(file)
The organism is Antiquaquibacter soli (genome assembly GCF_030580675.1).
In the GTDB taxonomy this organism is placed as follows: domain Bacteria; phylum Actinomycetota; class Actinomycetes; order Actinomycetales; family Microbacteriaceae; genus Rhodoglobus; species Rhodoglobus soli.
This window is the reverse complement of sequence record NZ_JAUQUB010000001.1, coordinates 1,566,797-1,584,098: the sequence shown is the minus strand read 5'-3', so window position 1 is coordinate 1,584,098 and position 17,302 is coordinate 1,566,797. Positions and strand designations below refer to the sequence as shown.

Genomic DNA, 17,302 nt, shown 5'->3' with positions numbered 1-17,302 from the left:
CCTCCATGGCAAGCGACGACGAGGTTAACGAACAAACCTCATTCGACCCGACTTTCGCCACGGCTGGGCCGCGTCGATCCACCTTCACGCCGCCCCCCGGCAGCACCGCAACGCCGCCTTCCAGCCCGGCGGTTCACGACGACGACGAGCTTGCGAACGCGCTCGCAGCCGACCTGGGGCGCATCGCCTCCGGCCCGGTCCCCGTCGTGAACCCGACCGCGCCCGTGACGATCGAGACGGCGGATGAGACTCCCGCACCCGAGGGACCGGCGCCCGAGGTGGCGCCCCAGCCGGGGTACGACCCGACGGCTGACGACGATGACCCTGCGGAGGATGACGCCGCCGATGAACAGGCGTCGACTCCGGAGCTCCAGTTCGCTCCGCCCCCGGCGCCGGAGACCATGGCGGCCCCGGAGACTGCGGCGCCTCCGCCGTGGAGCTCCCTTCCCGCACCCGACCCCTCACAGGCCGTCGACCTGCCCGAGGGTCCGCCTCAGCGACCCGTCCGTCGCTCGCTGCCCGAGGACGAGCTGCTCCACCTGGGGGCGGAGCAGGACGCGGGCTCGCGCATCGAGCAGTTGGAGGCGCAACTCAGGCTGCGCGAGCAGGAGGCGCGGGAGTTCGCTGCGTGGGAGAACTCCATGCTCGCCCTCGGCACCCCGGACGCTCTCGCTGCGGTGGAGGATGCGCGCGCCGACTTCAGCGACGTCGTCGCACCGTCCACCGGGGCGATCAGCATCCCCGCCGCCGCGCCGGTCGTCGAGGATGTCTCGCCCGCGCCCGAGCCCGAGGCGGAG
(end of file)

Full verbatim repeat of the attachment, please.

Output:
The organism is Antiquaquibacter soli (genome assembly GCF_030580675.1).
In the GTDB taxonomy this organism is placed as follows: domain Bacteria; phylum Actinomycetota; class Actinomycetes; order Actinomycetales; family Microbacteriaceae; genus Rhodoglobus; species Rhodoglobus soli.
This window is the reverse complement of sequence record NZ_JAUQUB010000001.1, coordinates 1,566,797-1,584,098: the sequence shown is the minus strand read 5'-3', so window position 1 is coordinate 1,584,098 and position 17,302 is coordinate 1,566,797. Positions and strand designations below refer to the sequence as shown.

Genomic DNA, 17,302 nt, shown 5'->3' with positions numbered 1-17,302 from the left:
CCTCCATGGCAAGCGACGACGAGGTTAACGAACAAACCTCATTCGACCCGACTTTCGCCACGGCTGGGCCGCGTCGATCCACCTTCACGCCGCCCCCCGGCAGCACCGCAACGCCGCCTTCCAGCCCGGCGGTTCACGACGACGACGAGCTTGCGAACGCGCTCGCAGCCGACCTGGGGCGCATCGCCTCCGGCCCGGTCCCCGTCGTGAACCCGACCGCGCCCGTGACGATCGAGACGGCGGATGAGACTCCCGCACCCGAGGGACCGGCGCCCGAGGTGGCGCCCCAGCCGGGGTACGACCCGACGGCTGACGACGATGACCCTGCGGAGGATGACGCCGCCGATGAACAGGCGTCGACTCCGGAGCTCCAGTTCGCTCCGCCCCCGGCGCCGGAGACCATGGCGGCCCCGGAGACTGCGGCGCCTCCGCCGTGGAGCTCCCTTCCCGCACCCGACCCCTCACAGGCCGTCGACCTGCCCGAGGGTCCGCCTCAGCGACCCGTCCGTCGCTCGCTGCCCGAGGACGAGCTGCTCCACCTGGGGGCGGAGCAGGACGCGGGCTCGCGCATCGAGCAGTTGGAGGCGCAACTCAGGCTGCGCGAGCAGGAGGCGCGGGAGTTCGCTGCGTGGGAGAACTCCATGCTCGCCCTCGGCACCCCGGACGCTCTCGCTGCGGTGGAGGATGCGCGCGCCGACTTCAGCGACGTCGTCGCACCGTCCACCGGGGCGATCAGCATCCCCGCCGCCGCGCCGGTCGTCGAGGATGTCTCGCCCGCGCCCGAGCCCGAGGCGGAG